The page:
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By Daniel Arkin

The Trump administration's commission on school safety, created in the wake of the Parkland massacre, will put forward a list of "best practices and findings" by the end of the year, Education Secretary Betsy DeVos told House lawmakers on Tuesday.

The commission, chaired by DeVos, has been tasked with studying issues from age restrictions for certain firearm purchases and rating systems for violent entertainment to Obama-era guidance on discipline in schools.

It has met only twice: a formal organizational meeting on March 28 and a gathering of mass shooting survivors and their family members on May 17.

And it includes only four members, all Trump cabinet appointees: DeVos, Attorney General Jeff Sessions, Health and Human Services Secretary Alex Azar, and Homeland Security Secretary Kirstjen Nielsen.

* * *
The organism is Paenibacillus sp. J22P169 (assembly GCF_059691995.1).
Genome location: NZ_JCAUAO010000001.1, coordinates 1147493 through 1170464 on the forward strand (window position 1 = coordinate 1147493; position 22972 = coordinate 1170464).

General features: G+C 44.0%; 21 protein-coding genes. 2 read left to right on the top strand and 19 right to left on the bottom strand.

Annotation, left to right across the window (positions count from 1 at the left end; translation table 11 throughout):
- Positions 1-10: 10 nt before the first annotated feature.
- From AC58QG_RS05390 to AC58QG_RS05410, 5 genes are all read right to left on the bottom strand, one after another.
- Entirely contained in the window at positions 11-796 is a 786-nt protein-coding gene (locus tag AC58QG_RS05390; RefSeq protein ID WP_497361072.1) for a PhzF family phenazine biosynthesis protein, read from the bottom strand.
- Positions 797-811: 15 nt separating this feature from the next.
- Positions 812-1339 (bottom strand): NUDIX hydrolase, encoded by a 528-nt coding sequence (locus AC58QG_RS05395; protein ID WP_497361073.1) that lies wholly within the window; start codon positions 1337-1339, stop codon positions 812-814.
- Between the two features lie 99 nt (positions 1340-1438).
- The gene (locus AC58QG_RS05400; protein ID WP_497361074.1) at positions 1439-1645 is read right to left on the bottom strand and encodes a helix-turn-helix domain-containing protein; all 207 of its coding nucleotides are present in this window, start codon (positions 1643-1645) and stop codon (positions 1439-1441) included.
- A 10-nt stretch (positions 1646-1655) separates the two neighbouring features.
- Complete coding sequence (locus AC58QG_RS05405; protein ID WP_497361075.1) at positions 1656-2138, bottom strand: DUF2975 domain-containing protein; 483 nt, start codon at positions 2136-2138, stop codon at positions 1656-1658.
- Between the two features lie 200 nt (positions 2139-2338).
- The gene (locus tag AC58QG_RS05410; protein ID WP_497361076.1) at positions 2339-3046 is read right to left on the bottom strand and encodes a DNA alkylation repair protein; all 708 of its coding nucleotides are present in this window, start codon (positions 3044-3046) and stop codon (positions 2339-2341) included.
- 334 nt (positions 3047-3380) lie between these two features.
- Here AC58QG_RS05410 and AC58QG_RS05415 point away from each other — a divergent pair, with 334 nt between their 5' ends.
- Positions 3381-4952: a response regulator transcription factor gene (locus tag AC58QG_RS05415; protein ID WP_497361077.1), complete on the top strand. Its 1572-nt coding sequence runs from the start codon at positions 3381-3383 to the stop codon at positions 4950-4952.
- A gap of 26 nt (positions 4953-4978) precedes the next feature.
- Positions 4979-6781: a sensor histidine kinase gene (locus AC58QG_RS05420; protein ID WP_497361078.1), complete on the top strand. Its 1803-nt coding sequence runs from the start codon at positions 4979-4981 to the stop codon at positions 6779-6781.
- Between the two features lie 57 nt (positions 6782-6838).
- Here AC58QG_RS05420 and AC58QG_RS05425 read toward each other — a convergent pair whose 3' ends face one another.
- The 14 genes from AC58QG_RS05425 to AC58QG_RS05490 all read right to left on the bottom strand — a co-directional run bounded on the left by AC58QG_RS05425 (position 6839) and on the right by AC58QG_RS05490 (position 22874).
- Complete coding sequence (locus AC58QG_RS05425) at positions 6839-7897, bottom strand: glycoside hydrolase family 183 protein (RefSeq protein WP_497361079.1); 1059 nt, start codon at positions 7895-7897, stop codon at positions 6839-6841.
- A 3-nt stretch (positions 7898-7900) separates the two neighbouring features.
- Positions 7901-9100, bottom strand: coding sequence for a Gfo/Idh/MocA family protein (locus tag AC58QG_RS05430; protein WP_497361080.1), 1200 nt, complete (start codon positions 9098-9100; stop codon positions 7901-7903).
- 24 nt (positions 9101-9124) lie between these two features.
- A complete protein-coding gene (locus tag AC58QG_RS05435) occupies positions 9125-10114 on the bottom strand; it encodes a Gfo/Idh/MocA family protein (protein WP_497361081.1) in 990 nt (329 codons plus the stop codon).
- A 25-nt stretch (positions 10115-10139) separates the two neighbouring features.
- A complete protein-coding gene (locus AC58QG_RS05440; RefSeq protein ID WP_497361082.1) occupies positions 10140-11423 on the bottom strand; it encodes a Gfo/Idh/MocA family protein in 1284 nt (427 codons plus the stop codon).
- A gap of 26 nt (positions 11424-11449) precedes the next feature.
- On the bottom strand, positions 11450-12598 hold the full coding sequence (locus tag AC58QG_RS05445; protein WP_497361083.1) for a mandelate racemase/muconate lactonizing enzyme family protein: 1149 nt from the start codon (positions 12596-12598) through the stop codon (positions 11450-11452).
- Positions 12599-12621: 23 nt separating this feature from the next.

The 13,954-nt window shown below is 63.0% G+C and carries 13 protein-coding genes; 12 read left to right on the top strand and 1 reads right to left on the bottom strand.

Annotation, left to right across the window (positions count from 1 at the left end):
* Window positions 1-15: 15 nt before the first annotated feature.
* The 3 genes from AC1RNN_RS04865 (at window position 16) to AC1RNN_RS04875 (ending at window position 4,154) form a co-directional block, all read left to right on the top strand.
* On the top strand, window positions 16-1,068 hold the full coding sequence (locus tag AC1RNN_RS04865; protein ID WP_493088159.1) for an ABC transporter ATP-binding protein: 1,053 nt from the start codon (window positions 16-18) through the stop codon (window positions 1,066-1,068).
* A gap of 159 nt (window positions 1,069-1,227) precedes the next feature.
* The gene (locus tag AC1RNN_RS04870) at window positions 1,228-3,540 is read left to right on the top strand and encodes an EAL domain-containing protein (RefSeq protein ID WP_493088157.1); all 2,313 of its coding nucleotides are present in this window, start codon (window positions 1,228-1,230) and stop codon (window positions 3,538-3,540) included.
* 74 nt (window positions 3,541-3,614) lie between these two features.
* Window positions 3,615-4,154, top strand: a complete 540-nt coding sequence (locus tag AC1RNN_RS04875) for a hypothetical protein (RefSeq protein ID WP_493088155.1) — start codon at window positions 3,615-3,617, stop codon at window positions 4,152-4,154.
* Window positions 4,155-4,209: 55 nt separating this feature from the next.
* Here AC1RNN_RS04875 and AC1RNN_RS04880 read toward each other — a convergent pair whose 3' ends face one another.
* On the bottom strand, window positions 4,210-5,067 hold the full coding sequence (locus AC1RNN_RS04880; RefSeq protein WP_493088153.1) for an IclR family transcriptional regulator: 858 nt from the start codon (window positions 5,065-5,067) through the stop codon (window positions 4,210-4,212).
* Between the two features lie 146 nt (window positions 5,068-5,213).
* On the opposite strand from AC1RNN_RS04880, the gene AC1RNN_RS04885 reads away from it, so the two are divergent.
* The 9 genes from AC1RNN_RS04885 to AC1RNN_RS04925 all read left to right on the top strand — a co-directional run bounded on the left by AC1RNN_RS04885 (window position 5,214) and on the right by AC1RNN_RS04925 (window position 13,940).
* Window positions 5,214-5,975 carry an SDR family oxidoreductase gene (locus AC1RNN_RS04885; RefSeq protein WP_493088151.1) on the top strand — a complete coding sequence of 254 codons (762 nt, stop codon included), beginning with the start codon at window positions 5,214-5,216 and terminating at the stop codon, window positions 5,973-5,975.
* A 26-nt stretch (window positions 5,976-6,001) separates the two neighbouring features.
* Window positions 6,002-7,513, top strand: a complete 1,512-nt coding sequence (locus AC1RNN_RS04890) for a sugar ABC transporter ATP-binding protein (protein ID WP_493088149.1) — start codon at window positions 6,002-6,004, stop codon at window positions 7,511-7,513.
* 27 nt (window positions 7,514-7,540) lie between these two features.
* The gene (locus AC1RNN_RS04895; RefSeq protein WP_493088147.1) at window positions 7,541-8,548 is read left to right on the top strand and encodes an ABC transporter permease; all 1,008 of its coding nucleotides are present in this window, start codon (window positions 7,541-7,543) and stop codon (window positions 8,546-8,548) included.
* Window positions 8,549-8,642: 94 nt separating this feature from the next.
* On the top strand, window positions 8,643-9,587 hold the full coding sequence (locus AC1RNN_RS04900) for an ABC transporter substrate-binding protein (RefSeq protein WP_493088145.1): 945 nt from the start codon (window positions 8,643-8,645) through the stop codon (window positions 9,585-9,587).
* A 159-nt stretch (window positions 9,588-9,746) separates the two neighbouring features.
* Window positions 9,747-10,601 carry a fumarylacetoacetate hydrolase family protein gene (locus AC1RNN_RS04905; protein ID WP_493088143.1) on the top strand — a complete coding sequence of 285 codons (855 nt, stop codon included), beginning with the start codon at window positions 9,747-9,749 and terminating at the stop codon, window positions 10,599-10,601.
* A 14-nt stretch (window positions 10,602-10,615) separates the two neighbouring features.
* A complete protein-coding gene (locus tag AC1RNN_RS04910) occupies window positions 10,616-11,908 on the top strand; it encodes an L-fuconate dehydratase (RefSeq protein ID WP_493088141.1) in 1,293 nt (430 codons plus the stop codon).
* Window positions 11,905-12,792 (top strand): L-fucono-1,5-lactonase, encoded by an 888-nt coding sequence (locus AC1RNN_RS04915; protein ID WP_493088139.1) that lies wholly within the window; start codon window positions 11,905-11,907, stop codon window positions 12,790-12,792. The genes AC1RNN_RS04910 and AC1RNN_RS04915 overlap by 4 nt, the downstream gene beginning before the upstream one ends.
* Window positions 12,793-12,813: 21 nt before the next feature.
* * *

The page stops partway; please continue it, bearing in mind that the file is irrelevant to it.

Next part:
"The tragedy at Santa Fe High School in Texas was only the most recent, devastating reminder that our nation must come together to address the underlying issues that create a culture of violence," DeVos said in her opening statement for lawmakers on Tuesday.

She stressed that the "primary responsibility for the physical security of schools rests with states and local communities" — but she made no mention of overhauling firearms laws or gun control.

An interim report is expected to be issued by the time children go back to school in the fall, and a full report will follow by the end of the year, an Education Department spokesman told NBC News.